The invention is explained in more detail below with reference to exemplary embodiments shown schematically in the drawings. Show it:

Figures 1 and 2
Longitudinal sections through two embodiments of an active exhaust silencer.

In Figure 1, an active exhaust silencer 1 is shown for an exhaust pipe 2 using the example of a motor vehicle. Through the active exhaust silencer 1, the sound of the exhaust gas is superimposed with a 180 ° phase-shifted compensation sound from a loudspeaker 3 and thus attenuated or extinguished.

The flat loudspeaker 3 is inserted in a lateral opening 4 in the wall 5 of the exhaust-gas pipeline 2 of a motor not shown in detail. The loudspeaker 3 has a diaphragm 7 arranged in a housing 6 and a voice coil 8. The membrane 7 is thin and made of a multilayer material, so that it has a particularly low coincidence frequency and a broad frequency spectrum within which it oscillates. The exhaust gas resistance and impermeability of the membrane 7 is ensured by the fact that it is vapor-coated with metal. The membrane 7 is oriented so that its surface 9 comes into contact with the exhaust gas flow AS. The voice coil 8 is fastened on the rear side of the diaphragm 7 and excites the diaphragm 7 to vibrate, whereby flexural waves propagate on the surface 9 of the diaphragm 7 facing the exhaust gas. The voice coil 8 is also designed to be heat-resistant. The loudspeaker 3 has sufficient potential to generate compensation sound in the required intensity.

The loudspeaker 3 is controlled by a microprocessor-controlled control unit 10, which is attached separately to the body of the vehicle, which is not shown in detail. This has further interfaces 11-16 for a sensor system, for an operating unit 17, for data transfer and for power supply. On the basis of the signals transmitted by the sensor system, the control unit 10 calculates a compensation oscillation. This is converted into an electrical oscillation by a digital / analog converter 18 and amplified by an amplifier 19 belonging to the control unit before it is passed on to the loudspeaker 3. The compensation oscillation is calculated under program control. The programs can be exchanged via the data transfer interface 12. Specific programs are provided for different vehicle types. The control behavior of the control unit 10 can be modified by the driver via an operating unit 17, e.g. B. to give the sound of the vehicle a sporty or gentle note or to make the vehicle noise quieter or louder.

The sensor system comprises a direct coupling of the control unit 10 to engine control electronics 20, a temperature sensor 21 and a microphone 22, which are attached to the pipe 2 carrying the exhaust gas. The signals are transmitted via suitable signal lines 27. The engine control electronics 20 transmit the speed and the load condition of the engine to the control unit 10 via a special output interface 23. The temperature sensor 21 records the temperature of the exhaust gas flow AS in the pipeline 2 in the immediate vicinity of the loudspeaker 3. It is designed to be exhaust-gas resistant. The emission-resistant microphone 22 is inserted upstream of the loudspeaker 3 in a second opening 24 in the wall 5 of the pipeline 2.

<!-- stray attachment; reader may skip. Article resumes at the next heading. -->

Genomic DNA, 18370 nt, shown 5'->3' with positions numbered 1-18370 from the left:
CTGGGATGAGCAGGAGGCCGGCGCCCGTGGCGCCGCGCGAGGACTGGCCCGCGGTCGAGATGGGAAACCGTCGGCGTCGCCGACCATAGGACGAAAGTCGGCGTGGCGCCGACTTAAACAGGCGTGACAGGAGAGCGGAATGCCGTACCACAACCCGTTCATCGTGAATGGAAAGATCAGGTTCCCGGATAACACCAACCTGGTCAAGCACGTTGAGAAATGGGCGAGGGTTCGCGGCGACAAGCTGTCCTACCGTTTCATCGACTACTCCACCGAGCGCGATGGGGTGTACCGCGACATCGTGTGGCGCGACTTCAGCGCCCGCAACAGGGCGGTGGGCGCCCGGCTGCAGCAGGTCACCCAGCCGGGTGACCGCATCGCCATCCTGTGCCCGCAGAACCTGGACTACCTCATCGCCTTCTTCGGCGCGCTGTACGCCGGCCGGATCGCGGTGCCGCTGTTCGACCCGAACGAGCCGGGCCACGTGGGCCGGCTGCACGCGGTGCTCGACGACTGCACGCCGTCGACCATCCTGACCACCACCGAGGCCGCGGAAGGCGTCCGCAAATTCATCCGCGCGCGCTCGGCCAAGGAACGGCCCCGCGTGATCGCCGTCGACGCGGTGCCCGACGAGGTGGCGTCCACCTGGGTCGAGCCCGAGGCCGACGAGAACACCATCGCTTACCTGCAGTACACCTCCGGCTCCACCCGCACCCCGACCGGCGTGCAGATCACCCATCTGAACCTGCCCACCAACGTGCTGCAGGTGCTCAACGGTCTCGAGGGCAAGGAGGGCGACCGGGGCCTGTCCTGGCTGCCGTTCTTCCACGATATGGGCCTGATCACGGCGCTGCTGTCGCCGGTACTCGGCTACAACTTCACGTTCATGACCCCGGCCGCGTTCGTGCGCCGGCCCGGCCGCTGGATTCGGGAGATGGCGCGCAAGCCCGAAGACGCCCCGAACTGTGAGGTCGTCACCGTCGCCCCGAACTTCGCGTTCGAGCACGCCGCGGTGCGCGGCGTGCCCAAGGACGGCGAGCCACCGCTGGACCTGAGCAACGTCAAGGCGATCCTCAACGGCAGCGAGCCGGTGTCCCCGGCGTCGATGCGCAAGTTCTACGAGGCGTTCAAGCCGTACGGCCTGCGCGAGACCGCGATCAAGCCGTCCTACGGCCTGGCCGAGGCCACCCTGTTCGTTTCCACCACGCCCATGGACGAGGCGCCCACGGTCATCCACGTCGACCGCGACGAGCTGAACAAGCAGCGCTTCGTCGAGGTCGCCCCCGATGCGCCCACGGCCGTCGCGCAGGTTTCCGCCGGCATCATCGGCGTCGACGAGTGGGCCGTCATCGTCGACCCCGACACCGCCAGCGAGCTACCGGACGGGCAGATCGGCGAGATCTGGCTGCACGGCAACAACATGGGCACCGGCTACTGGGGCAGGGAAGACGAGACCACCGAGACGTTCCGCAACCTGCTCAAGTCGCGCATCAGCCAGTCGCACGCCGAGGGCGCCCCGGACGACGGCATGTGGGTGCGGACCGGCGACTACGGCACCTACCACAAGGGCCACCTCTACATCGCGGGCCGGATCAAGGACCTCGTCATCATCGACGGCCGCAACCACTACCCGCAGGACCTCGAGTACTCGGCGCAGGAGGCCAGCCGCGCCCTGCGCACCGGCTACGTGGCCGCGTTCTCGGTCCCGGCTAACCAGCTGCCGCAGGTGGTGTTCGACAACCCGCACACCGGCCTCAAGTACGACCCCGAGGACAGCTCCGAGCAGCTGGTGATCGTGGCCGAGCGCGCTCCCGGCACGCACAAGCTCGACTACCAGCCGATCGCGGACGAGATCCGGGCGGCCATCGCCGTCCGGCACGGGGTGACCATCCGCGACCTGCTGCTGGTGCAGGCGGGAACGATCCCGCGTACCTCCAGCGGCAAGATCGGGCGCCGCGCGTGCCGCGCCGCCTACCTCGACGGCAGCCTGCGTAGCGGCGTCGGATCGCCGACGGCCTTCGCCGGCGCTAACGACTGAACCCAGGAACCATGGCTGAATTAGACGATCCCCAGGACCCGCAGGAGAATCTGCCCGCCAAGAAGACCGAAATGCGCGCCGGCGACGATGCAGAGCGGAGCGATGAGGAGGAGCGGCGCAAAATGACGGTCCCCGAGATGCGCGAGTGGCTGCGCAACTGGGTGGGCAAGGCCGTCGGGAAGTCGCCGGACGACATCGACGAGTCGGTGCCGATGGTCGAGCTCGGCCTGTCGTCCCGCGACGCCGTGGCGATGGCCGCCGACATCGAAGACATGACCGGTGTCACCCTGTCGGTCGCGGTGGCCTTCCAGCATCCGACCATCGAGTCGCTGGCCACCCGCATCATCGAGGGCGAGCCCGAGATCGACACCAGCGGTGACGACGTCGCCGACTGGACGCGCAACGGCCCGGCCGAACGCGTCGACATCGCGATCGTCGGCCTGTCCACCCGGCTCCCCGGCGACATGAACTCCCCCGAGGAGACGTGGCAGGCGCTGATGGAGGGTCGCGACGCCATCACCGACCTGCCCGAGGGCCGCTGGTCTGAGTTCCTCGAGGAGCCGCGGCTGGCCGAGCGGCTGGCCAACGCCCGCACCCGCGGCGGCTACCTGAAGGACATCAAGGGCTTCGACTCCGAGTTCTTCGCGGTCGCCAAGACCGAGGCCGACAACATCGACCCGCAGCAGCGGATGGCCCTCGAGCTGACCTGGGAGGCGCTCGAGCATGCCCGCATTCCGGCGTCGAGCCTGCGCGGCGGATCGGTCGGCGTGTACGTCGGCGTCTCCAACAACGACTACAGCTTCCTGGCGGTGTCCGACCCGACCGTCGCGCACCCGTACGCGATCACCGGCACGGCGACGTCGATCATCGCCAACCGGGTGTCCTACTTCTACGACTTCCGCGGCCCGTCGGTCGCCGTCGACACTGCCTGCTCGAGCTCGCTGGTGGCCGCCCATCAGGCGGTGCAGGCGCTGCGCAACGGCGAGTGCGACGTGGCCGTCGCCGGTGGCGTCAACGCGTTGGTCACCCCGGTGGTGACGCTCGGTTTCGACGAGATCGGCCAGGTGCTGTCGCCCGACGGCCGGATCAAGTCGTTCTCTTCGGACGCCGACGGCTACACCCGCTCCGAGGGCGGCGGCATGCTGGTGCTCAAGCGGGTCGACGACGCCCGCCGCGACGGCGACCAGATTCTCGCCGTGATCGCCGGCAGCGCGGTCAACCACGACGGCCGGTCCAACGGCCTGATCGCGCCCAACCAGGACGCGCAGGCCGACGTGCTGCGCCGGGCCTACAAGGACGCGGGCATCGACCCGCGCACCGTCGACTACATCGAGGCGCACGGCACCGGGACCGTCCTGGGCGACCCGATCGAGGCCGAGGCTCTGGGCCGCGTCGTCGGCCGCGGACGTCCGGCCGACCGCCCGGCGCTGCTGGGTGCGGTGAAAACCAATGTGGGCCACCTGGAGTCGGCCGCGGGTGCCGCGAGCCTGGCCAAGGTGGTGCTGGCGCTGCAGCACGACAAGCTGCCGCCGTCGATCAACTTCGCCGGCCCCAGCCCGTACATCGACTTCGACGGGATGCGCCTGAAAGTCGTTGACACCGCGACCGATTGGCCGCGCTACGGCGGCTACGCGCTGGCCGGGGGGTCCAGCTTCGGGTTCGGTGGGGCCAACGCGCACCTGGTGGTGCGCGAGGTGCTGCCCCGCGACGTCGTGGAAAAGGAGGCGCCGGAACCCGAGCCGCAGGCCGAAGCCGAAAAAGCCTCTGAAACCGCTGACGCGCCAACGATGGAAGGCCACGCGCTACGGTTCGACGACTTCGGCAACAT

An operating unit 17 is provided to influence the vehicle sound. This is arranged so that it can be operated by the driver while driving. It comprises switches 25 and rotary control 26. The operating unit 17 is coupled to the control unit 10 via a signal line 27.

The exhaust silencer 1 shown in FIG. 2 corresponds in terms of its basic structure to that described above.Corresponding components or component components are therefore provided with the same reference symbols.

The difference between the embodiment variants of FIG. 1 and FIG. 2 is that the loudspeaker 3 is attached to a resonator 28 which is inserted into the lateral opening 4 in the wall 5 of the exhaust-gas pipeline 2. The resonator 28 is funnel-shaped and consists of sheet metal. The membrane 7 is now arranged at a distance A from the opening 4. The sound generated by the membrane 7 propagates in the resonator 28 and is superimposed in the pipe 2 with the exhaust sound after it has passed the opening 4.

1 -
Exhaust silencer
2 -
Pipeline
3 -
speaker
4 -
opening
5 -
Wall
6-
casing
7-
membrane
8 -
Voice coil
9-
surface
10-
Control unit
11 -
Interface to engine electronics
12 -
Data transfer interface
13 -
Microphone input
14 -
Interface for temperature sensor
15 -
Input for power supply
16 -
Interface for control unit
17 -
Control unit
18 -
Digital / analog converter
19 -
amplifier
20 -
Motor control electronics
21 -
Temperature sensor
22 -
microphone
23 -
Output interface
24 -
opening
25 -
counter
26 -
Rotary control
27 -
Signal line
28 -
Resonator
A -
distance
AS -
Exhaust gas flow